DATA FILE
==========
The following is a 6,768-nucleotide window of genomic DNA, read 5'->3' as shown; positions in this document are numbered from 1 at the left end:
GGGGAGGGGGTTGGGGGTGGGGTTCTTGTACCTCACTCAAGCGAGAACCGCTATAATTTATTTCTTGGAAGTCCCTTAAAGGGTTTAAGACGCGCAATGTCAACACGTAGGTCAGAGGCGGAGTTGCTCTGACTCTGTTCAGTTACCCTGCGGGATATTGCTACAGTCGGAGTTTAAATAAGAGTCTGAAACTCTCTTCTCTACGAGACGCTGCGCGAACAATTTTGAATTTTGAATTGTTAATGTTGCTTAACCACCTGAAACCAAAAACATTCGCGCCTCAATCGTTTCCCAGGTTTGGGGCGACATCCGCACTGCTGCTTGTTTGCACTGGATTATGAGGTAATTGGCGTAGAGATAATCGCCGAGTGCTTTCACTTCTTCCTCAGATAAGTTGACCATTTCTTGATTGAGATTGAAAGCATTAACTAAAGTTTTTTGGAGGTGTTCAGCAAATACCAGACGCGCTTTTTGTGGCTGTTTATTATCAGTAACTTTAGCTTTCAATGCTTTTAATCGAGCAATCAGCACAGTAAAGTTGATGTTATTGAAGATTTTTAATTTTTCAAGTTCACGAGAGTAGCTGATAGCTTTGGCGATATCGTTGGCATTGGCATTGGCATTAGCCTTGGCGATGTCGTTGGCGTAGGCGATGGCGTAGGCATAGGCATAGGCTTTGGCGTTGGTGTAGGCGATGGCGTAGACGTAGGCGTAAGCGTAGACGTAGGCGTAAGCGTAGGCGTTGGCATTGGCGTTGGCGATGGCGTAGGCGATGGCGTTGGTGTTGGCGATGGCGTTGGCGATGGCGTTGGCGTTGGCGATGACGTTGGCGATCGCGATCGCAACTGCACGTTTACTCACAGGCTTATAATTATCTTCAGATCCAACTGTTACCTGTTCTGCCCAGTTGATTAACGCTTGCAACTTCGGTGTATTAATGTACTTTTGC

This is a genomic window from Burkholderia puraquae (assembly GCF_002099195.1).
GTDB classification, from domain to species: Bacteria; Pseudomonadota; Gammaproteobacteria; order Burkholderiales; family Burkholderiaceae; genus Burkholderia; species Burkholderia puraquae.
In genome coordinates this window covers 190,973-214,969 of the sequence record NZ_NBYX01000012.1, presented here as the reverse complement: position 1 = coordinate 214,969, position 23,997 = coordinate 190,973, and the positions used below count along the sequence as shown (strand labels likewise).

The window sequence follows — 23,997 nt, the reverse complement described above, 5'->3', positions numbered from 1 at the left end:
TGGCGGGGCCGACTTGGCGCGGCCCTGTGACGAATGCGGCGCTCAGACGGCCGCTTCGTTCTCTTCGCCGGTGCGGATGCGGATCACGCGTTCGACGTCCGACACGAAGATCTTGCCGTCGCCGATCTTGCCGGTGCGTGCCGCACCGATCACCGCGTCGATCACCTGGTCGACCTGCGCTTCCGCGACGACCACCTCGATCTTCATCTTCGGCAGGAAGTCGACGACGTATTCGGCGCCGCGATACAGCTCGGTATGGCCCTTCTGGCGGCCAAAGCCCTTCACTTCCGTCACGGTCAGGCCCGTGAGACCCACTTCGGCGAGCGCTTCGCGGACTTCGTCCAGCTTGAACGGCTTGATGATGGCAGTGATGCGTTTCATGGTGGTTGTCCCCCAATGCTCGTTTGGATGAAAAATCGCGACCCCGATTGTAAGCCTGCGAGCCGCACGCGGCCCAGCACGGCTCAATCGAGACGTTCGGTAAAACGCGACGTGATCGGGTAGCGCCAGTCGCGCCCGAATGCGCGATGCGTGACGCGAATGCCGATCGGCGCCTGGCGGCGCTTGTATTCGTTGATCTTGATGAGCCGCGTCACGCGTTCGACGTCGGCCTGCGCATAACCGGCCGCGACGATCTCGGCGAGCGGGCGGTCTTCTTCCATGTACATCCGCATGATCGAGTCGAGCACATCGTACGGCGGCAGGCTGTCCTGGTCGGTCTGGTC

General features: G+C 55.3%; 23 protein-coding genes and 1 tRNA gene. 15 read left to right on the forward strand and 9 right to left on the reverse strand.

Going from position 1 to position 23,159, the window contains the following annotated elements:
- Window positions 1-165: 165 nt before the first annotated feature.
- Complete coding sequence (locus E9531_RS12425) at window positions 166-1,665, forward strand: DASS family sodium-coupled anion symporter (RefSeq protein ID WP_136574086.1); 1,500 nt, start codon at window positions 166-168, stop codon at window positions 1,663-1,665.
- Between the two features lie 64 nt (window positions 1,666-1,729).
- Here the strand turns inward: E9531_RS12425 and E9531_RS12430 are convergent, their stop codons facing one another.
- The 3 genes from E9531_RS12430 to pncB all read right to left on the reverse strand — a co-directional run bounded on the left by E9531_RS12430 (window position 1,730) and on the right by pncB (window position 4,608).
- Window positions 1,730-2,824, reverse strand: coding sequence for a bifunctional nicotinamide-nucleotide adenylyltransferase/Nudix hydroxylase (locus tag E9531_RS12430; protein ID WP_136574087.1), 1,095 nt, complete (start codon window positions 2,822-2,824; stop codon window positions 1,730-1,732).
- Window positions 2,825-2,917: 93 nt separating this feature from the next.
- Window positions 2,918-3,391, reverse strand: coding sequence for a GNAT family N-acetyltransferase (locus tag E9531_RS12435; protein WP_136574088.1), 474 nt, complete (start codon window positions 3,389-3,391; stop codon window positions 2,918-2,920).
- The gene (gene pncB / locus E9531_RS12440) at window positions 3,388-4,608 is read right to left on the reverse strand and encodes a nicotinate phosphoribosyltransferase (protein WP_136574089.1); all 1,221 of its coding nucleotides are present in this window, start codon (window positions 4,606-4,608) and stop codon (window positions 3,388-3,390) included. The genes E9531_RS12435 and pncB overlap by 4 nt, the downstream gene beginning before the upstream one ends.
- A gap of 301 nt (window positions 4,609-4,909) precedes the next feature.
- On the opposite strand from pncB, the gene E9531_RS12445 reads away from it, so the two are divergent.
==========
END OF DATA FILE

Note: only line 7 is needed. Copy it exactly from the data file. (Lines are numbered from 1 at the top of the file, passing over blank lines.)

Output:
TGGCGGGGCCGACTTGGCGCGGCCCTGTGACGAATGCGGCGCTCAGACGGCCGCTTCGTTCTCTTCGCCGGTGCGGATGCGGATCACGCGTTCGACGTCCGACACGAAGATCTTGCCGTCGCCGATCTTGCCGGTGCGTGCCGCACCGATCACCGCGTCGATCACCTGGTCGACCTGCGCTTCCGCGACGACCACCTCGATCTTCATCTTCGGCAGGAAGTCGACGACGTATTCGGCGCCGCGATACAGCTCGGTATGGCCCTTCTGGCGGCCAAAGCCCTTCACTTCCGTCACGGTCAGGCCCGTGAGACCCACTTCGGCGAGCGCTTCGCGGACTTCGTCCAGCTTGAACGGCTTGATGATGGCAGTGATGCGTTTCATGGTGGTTGTCCCCCAATGCTCGTTTGGATGAAAAATCGCGACCCCGATTGTAAGCCTGCGAGCCGCACGCGGCCCAGCACGGCTCAATCGAGACGTTCGGTAAAACGCGACGTGATCGGGTAGCGCCAGTCGCGCCCGAATGCGCGATGCGTGACGCGAATGCCGATCGGCGCCTGGCGGCGCTTGTATTCGTTGATCTTGATGAGCCGCGTCACGCGTTCGACGTCGGCCTGCGCATAACCGGCCGCGACGATCTCGGCGAGCGGGCGGTCTTCTTCCATGTACATCCGCATGATCGAGTCGAGCACATCGTACGGCGGCAGGCTGTCCTGGTCGGTCTGGTC